The characters are first-class. Although, where classic literature is concerned, Austen’s Darcy may be more famous, of more note is surely Charlotte’s Edward Rochester. Rochester is a fine creation; funny, sarcastic, and very much a speedy speaker; few were the times when I could imagine him speaking any slower than quickly. And it is in part because of his backtracking and contradictions of his words that he is so full of colour – you may not find out all that much about his interests but it is clear that here is a well-rounded person, no matter how gloomy he may aspire to be at times. Several of the quotations I made note of for their humour come from his dialogue; as an example, his supposing that you might not think of hating someone you already despise. With these in mind I would like to reference a scene that particularly stood out for me, that of the gypsy’s visit to Thornfield Hall. Make no mistake, it goes on for several pages but it is here that Charlotte first demonstrates true comedic genius.
Jane Eyre herself is just as fantastic a character, but one can overlook her qualities sometimes due to the fact that she is the eternal focus, being the narrator. She is as appealing and relevant today as a character newly penned in the 21st Century.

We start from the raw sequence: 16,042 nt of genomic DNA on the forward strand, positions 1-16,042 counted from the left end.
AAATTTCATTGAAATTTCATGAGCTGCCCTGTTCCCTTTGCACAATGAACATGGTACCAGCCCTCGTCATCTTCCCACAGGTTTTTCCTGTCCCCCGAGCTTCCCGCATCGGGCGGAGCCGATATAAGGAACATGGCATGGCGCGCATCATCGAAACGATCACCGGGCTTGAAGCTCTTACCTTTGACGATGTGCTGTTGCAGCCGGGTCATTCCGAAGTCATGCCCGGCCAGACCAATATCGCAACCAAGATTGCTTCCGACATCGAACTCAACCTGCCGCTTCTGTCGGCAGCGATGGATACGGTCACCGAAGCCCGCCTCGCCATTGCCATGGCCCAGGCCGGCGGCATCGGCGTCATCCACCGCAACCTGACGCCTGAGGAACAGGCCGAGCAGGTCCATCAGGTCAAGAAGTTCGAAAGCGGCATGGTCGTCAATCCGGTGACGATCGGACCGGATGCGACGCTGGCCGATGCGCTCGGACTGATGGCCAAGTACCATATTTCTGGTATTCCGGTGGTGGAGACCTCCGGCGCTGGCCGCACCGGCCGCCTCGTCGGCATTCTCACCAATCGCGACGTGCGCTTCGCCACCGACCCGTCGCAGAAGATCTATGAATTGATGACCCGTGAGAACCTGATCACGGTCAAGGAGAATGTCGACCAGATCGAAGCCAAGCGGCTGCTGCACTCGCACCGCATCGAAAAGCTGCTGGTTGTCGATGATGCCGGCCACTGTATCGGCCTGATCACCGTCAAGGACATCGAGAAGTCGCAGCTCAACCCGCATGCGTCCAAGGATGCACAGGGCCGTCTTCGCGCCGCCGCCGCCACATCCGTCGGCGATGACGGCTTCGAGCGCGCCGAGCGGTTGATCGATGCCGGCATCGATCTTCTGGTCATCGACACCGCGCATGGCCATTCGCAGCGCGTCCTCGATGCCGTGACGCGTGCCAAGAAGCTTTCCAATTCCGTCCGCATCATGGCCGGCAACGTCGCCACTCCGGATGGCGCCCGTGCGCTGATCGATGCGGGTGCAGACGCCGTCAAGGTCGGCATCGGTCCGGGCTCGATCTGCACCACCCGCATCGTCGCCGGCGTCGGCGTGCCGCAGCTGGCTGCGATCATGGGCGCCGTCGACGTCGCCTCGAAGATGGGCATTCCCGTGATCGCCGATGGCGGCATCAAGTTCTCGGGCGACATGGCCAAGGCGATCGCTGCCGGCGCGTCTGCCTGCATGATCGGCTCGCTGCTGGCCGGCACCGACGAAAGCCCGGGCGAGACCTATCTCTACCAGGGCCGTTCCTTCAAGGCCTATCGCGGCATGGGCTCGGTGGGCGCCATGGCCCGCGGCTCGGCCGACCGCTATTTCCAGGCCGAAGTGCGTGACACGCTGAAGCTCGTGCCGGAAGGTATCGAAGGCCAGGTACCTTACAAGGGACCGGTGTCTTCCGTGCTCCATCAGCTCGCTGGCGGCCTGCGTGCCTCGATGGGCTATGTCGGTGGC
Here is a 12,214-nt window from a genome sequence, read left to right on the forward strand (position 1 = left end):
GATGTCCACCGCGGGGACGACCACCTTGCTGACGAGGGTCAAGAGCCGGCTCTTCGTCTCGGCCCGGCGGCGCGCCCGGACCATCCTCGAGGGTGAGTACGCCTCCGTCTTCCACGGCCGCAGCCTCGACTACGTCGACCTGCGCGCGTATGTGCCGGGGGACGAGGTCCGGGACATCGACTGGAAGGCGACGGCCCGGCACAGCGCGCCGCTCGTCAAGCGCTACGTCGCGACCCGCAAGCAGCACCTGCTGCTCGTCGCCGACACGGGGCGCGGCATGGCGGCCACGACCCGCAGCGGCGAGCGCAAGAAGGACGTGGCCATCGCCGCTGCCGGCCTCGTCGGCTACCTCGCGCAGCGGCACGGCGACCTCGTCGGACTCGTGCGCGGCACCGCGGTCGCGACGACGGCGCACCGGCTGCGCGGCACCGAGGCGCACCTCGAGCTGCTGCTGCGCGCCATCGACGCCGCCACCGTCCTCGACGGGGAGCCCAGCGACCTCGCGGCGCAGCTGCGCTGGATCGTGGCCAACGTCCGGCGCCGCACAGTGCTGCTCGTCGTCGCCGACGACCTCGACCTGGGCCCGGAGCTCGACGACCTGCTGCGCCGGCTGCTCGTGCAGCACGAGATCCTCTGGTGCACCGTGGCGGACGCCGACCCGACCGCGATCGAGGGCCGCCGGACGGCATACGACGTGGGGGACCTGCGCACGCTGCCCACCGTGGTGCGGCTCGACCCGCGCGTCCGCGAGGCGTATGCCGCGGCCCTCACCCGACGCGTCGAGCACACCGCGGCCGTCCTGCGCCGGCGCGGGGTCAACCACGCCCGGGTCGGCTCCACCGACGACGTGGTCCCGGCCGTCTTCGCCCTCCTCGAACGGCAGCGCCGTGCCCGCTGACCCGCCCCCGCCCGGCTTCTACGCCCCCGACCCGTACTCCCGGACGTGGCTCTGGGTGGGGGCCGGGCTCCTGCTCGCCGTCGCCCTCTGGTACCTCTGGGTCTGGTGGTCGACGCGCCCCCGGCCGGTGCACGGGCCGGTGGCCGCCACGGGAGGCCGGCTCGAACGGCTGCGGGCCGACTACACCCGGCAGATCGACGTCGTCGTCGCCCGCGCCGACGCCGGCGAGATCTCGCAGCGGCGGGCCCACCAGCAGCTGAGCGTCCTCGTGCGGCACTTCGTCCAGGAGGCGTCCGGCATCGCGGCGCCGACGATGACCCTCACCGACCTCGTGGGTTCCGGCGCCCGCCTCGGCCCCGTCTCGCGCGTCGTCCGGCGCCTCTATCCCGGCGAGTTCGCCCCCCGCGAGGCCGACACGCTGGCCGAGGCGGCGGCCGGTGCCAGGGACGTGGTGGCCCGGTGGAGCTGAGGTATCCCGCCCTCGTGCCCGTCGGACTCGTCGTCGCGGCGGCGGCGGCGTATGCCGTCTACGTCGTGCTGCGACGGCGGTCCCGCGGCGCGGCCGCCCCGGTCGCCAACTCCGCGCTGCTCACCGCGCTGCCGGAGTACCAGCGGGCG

The writing is superb. So differently to Austen, Charlotte writes in a way that is very near to how we write today, save for perhaps her fondness for colons and semi colons, which she includes as if she earned a pound for each addition. Because of the style there is no need to study the text at all in order to make out her meaning, and so in style at least the book remains an easy read. However I would like to point out that there is a substantial amount of French used in the book. Charlotte has chosen her words well and included in most sentences hints as to the overall meaning, as long as you have a bare basic knowledge you should be able to get the gist. My own GCSE education from years ago sufficed.